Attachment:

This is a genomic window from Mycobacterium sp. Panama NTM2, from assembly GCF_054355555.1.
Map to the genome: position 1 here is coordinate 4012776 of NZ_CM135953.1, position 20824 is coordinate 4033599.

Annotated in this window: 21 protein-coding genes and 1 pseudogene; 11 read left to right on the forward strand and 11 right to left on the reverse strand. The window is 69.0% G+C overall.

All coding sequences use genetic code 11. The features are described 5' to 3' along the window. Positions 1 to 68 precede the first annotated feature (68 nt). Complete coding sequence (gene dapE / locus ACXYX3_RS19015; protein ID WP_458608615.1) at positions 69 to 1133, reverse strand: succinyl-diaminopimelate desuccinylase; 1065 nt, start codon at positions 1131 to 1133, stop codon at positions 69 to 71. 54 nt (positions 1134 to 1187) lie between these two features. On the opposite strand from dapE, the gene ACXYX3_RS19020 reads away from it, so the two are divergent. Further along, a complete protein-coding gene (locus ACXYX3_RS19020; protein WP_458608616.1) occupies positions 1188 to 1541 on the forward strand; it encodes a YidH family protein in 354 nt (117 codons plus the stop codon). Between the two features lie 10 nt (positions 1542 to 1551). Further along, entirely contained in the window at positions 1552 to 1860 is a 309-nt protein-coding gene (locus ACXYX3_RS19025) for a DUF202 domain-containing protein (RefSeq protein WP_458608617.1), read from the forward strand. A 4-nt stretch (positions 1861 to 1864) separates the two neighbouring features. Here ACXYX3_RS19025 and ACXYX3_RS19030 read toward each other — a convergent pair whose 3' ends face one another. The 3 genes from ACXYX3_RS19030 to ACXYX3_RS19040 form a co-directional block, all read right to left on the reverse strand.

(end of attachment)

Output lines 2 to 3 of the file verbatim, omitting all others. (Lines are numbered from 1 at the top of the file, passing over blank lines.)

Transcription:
Map to the genome: position 1 here is coordinate 4012776 of NZ_CM135953.1, position 20824 is coordinate 4033599.

Annotated in this window: 21 protein-coding genes and 1 pseudogene; 11 read left to right on the forward strand and 11 right to left on the reverse strand. The window is 69.0% G+C overall.